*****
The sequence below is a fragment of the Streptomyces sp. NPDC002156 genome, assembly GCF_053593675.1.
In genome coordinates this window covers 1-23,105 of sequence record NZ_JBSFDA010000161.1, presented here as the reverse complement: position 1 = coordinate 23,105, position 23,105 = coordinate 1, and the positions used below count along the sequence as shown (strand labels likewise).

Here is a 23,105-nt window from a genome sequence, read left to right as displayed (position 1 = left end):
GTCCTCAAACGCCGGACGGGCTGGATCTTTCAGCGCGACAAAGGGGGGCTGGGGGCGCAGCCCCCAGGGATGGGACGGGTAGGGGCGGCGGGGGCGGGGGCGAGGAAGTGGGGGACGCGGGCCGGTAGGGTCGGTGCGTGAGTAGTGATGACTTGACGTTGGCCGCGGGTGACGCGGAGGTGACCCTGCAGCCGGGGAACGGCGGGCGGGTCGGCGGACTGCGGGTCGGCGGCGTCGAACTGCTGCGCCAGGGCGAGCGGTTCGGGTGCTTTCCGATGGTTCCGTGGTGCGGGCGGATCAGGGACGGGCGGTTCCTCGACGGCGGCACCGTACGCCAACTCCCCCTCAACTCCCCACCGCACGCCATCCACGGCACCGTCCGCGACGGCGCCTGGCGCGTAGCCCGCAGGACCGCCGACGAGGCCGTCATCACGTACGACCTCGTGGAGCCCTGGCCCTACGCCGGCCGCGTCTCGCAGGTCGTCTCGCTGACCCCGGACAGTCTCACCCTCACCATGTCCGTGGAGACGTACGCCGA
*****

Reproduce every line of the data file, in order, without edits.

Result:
The sequence below is a fragment of the Streptomyces sp. NPDC002156 genome, assembly GCF_053593675.1.
In genome coordinates this window covers 1-23,105 of sequence record NZ_JBSFDA010000161.1, presented here as the reverse complement: position 1 = coordinate 23,105, position 23,105 = coordinate 1, and the positions used below count along the sequence as shown (strand labels likewise).

Here is a 23,105-nt window from a genome sequence, read left to right as displayed (position 1 = left end):
GTCCTCAAACGCCGGACGGGCTGGATCTTTCAGCGCGACAAAGGGGGGCTGGGGGCGCAGCCCCCAGGGATGGGACGGGTAGGGGCGGCGGGGGCGGGGGCGAGGAAGTGGGGGACGCGGGCCGGTAGGGTCGGTGCGTGAGTAGTGATGACTTGACGTTGGCCGCGGGTGACGCGGAGGTGACCCTGCAGCCGGGGAACGGCGGGCGGGTCGGCGGACTGCGGGTCGGCGGCGTCGAACTGCTGCGCCAGGGCGAGCGGTTCGGGTGCTTTCCGATGGTTCCGTGGTGCGGGCGGATCAGGGACGGGCGGTTCCTCGACGGCGGCACCGTACGCCAACTCCCCCTCAACTCCCCACCGCACGCCATCCACGGCACCGTCCGCGACGGCGCCTGGCGCGTAGCCCGCAGGACCGCCGACGAGGCCGTCATCACGTACGACCTCGTGGAGCCCTGGCCCTACGCCGGCCGCGTCTCGCAGGTCGTCTCGCTGACCCCGGACAGTCTCACCCTCACCATGTCCGTGGAGACGTACGCCGA